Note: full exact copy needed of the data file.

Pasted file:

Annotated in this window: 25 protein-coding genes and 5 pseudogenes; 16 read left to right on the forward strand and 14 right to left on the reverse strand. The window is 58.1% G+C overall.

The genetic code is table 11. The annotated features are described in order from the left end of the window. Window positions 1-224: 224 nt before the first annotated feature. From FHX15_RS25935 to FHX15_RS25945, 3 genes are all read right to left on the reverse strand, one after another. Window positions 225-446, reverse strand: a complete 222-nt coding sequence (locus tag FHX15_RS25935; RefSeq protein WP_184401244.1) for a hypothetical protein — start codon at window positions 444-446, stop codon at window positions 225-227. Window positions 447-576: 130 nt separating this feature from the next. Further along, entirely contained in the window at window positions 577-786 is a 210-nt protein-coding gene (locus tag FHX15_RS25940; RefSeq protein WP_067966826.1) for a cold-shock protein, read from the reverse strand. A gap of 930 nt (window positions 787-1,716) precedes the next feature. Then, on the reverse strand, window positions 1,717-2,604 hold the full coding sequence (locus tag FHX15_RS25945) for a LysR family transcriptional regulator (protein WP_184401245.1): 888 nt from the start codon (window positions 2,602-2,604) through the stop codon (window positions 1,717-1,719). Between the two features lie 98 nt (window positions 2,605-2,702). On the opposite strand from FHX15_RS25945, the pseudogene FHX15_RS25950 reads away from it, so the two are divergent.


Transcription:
Annotated in this window: 25 protein-coding genes and 5 pseudogenes; 16 read left to right on the forward strand and 14 right to left on the reverse strand. The window is 58.1% G+C overall.

The genetic code is table 11. The annotated features are described in order from the left end of the window. Window positions 1-224: 224 nt before the first annotated feature. From FHX15_RS25935 to FHX15_RS25945, 3 genes are all read right to left on the reverse strand, one after another. Window positions 225-446, reverse strand: a complete 222-nt coding sequence (locus tag FHX15_RS25935; RefSeq protein WP_184401244.1) for a hypothetical protein — start codon at window positions 444-446, stop codon at window positions 225-227. Window positions 447-576: 130 nt separating this feature from the next. Further along, entirely contained in the window at window positions 577-786 is a 210-nt protein-coding gene (locus tag FHX15_RS25940; RefSeq protein WP_067966826.1) for a cold-shock protein, read from the reverse strand. A gap of 930 nt (window positions 787-1,716) precedes the next feature. Then, on the reverse strand, window positions 1,717-2,604 hold the full coding sequence (locus tag FHX15_RS25945) for a LysR family transcriptional regulator (protein WP_184401245.1): 888 nt from the start codon (window positions 2,602-2,604) through the stop codon (window positions 1,717-1,719). Between the two features lie 98 nt (window positions 2,605-2,702). On the opposite strand from FHX15_RS25945, the pseudogene FHX15_RS25950 reads away from it, so the two are divergent.